This Fact Sheet summarizes findings and implications from HFRP's recently completed Study of Predictors of Participation in OST Activities. With funding from the W.T. Grant Foundation, we examined the child, family, school, and neighborhood predictors of children's participation in OST activities, paying special attention to disadvantaged youth.
This paper examines the bidirectional relationship between (a) parental involvement in education and out-of-school time (OST) activities and (b) youth participation in OST activities. Using longitudinal data from the National Education Longitudinal Study, the paper examines the direction of the parent involvement-youth participation relationship and whether youth OST participation mediates the relationship between parental involvement and youth academic and social outcomes.
This comprehensive, easy-to-read guide to understanding how to engage families in after school programs is a critical resource for after school providers looking to create or expand an existing family engagement program. It offers a research base for why family engagement matters, concrete program strategies for engaging families, case studies of promising family engagement efforts, and an evaluation tool for improving family engagement practices.
Second grade teacher Nikki believes that participation in a formal after school program would help her student Cindy academically at school. However, Cindy's single working mother Marla prefers to keep Cindy with her in the afternoons after her numerous struggles with securing quality affordable care in the community. What are the roles of family, school, and community in promoting children's learning and development in out-of-school time?
This poster examined disadvantage at the family and neighborhood level and their associations with participation in out-of-school time activities. Specifically, the authors demonstrate that neighborhood socioeconomic status (SES) characteristics (i.e., income, education, and employment) mediate the association between family income, parent education, and ethnicity and children's participation in a variety of activities outside of school. Family income and parent education, for example, are positively associated with an increased probability of youth participating in before- and after-school programs, community programs, and community center activities, but this increased probability is explained entirely by the fact that children in higher income and more educated families live in higher SES neighborhoods. Poster session submitted to Society for Research on Adolescence 2006 Bienniel Meeting, San Francisco, CA.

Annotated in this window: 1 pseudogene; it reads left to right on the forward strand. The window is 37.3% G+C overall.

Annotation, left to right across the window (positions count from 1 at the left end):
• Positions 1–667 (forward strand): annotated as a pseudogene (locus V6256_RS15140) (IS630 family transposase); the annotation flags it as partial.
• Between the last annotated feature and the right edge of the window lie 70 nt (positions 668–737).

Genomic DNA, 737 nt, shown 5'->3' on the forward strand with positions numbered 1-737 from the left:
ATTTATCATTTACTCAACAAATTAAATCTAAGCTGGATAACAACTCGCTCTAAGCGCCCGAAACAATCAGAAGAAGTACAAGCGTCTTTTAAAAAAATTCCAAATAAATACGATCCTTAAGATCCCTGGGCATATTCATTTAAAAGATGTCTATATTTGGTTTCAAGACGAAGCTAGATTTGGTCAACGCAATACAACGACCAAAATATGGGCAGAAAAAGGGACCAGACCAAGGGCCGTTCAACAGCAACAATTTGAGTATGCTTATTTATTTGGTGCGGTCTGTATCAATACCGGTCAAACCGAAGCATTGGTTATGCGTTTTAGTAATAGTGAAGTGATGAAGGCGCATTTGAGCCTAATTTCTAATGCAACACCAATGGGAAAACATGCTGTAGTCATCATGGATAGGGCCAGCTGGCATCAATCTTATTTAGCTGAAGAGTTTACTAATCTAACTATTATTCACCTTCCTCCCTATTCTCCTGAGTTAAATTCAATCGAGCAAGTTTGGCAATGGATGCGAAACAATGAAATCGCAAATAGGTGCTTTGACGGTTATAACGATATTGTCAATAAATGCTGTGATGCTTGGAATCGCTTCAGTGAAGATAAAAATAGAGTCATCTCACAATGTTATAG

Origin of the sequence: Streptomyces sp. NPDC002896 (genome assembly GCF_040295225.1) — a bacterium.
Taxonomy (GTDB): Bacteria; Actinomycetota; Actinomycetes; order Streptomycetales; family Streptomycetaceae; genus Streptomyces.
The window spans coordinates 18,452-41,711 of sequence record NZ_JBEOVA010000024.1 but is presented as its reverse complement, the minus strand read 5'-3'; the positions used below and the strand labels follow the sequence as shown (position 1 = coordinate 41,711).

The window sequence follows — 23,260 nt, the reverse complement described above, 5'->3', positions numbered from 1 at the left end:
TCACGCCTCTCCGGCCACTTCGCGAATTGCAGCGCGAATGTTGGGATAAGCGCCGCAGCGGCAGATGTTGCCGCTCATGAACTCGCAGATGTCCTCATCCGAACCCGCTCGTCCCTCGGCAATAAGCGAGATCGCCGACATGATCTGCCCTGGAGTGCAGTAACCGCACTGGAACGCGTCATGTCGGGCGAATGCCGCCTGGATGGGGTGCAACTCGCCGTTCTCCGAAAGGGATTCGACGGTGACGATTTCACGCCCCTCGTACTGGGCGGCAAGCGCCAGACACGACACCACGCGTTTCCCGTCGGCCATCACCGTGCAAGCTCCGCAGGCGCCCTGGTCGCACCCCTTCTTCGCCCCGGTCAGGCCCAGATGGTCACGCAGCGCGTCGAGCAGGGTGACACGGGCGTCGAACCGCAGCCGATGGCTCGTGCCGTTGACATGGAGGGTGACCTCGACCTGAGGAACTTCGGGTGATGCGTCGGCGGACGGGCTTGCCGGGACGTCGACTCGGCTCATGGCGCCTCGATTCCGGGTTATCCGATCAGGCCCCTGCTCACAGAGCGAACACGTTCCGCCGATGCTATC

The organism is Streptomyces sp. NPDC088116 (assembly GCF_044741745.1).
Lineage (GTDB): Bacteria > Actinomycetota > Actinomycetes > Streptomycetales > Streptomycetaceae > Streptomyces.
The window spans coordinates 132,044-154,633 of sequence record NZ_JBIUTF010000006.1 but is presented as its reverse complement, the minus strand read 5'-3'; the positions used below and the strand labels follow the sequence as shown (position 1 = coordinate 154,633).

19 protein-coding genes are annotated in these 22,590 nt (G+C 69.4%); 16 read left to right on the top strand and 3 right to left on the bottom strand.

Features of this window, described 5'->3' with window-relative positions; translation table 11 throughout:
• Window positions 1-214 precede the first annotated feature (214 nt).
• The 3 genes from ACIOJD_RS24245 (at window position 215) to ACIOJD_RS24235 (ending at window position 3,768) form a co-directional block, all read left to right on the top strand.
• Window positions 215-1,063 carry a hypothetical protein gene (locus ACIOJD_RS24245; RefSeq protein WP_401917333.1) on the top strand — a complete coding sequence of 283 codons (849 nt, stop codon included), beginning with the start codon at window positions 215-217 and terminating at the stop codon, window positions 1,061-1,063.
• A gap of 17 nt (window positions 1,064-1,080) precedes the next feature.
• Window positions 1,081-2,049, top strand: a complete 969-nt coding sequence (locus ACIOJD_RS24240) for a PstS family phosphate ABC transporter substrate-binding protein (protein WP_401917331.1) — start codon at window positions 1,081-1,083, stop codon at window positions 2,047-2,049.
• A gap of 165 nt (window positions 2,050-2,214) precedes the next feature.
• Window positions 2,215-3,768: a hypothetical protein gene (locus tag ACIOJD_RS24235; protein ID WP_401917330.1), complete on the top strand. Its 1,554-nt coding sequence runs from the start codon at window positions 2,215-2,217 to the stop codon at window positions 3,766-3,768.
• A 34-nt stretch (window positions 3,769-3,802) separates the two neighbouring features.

Engaging with families is one of the many strategies that out-of-school time (OST) programs use to create quality, adult-supervised experiences for youth during nonschool hours. This workshop introduced participants to the latest research and evaluation findings on family involvement in OST programs, and shared strategies for engaging with families, using two case studies to illustrate these practices in context.
This Snapshot provides an overview of how researchers are evaluating out-of-school time programs’ engagement with families.
Growing evidence tells us that parent involvement in after school programs can make a difference in children's lives, as well as benefit families, schools, and after school programs themselves. This article by Ellen Mayer and Holly M. Kreider draws from research conducted by HFRP in partnership with Build the Out-of-School Time Network and the United Way of Massachusetts Bay. It describes four strategies for engaging elementary school families in after school programs and provides examples of promising practices from family-focused programs serving ethnically diverse families. The article also offers implications for parents and parent leaders as they select and design after school programs.
In this course we will consider the social and cultural contexts which shape developmental and educational processes. The primary focus will be on understanding the nature of contemporary social problems including racism, sexism, ethnic prejudice, social class oppression, and ability discrimination as they affect children, families, and schooling. Emphasis will be given to the special role of education in linking community resources for an integrated approach to addressing problems in children's lives.
This brief offers an overview of how out-of-school time programs can evaluate their family involvement strategies and practices. It draws on findings from our OST Evaluation Database, interviews, and email correspondence.
Written for program administrators and staff, this guide offers practical advice for establishing and managing community outreach in a family support program.